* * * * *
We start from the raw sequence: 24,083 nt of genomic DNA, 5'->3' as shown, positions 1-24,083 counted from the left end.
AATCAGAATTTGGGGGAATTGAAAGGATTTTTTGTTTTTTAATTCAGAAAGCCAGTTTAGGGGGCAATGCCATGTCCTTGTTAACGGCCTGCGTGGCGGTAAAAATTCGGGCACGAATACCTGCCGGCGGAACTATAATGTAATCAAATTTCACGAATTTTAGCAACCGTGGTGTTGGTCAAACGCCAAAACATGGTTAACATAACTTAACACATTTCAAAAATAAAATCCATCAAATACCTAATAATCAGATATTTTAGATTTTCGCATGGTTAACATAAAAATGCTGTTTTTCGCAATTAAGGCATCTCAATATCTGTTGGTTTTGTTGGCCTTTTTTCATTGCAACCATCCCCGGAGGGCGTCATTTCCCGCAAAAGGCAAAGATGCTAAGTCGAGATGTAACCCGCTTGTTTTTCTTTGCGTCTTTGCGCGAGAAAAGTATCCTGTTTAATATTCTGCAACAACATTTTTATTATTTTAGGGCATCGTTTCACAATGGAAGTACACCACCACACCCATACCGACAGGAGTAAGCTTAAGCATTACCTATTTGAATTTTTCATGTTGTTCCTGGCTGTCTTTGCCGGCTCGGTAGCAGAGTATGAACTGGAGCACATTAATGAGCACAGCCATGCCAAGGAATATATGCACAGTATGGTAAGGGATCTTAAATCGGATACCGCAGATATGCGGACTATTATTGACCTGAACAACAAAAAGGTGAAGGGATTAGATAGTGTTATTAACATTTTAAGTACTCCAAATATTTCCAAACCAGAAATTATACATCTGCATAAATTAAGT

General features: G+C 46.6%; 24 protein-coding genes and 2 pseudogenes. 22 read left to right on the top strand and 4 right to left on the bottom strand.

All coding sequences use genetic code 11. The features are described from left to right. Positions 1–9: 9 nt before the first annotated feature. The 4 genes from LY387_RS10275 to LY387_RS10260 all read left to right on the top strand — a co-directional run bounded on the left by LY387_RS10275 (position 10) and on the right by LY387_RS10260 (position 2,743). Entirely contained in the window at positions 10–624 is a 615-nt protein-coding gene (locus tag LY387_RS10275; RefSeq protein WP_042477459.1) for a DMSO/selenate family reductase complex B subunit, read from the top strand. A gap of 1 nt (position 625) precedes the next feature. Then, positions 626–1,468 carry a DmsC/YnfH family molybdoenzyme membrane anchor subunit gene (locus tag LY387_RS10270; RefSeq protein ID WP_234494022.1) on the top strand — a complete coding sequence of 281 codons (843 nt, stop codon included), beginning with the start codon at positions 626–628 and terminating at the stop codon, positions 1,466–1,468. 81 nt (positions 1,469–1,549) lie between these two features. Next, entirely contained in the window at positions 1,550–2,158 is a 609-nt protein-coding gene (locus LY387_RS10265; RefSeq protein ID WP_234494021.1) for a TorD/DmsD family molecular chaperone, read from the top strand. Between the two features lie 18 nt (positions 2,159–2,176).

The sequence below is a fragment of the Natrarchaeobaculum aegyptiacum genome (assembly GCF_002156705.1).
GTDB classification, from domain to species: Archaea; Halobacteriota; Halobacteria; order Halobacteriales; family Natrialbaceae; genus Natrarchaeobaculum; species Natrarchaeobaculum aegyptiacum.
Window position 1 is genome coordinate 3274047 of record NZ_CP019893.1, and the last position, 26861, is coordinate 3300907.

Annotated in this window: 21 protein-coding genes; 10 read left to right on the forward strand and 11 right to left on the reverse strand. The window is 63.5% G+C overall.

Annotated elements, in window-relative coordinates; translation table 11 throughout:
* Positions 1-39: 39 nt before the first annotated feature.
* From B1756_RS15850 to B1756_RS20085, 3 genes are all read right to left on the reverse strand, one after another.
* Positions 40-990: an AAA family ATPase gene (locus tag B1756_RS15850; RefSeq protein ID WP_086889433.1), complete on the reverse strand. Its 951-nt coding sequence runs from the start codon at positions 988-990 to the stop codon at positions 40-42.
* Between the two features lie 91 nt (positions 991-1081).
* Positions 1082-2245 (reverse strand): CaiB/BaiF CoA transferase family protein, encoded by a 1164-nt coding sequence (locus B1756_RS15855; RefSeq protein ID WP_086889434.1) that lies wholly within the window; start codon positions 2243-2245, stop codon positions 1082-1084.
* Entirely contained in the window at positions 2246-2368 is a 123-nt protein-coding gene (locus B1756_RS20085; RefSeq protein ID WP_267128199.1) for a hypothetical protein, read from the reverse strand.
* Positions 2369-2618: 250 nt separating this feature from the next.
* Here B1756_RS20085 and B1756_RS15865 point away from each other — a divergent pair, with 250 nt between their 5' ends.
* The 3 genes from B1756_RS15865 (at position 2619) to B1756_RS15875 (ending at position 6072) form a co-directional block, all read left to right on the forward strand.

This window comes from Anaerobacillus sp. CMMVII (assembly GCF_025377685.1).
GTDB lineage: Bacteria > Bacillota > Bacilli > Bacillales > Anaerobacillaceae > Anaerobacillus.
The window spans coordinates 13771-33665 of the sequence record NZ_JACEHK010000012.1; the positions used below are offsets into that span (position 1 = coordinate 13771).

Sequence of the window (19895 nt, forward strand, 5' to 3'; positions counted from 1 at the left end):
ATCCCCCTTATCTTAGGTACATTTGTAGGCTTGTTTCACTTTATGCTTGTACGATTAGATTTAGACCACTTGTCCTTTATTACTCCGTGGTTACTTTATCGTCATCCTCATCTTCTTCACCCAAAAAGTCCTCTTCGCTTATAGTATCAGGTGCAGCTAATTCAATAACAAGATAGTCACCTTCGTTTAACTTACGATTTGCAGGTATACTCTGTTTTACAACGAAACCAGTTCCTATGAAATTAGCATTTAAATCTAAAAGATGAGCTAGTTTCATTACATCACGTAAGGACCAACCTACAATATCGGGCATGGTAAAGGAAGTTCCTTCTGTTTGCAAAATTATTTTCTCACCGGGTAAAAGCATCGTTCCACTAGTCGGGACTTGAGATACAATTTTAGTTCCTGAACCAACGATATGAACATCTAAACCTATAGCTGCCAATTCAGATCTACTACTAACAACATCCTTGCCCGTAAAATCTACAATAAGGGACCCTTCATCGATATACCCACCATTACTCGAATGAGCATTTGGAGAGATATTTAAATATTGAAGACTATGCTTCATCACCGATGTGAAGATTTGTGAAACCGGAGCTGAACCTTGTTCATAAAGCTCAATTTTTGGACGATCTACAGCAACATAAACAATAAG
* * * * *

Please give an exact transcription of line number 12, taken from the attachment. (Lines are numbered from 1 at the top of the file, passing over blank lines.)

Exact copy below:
* Positions 40-990: an AAA family ATPase gene (locus tag B1756_RS15850; RefSeq protein ID WP_086889433.1), complete on the reverse strand. Its 951-nt coding sequence runs from the start codon at positions 988-990 to the stop codon at positions 40-42.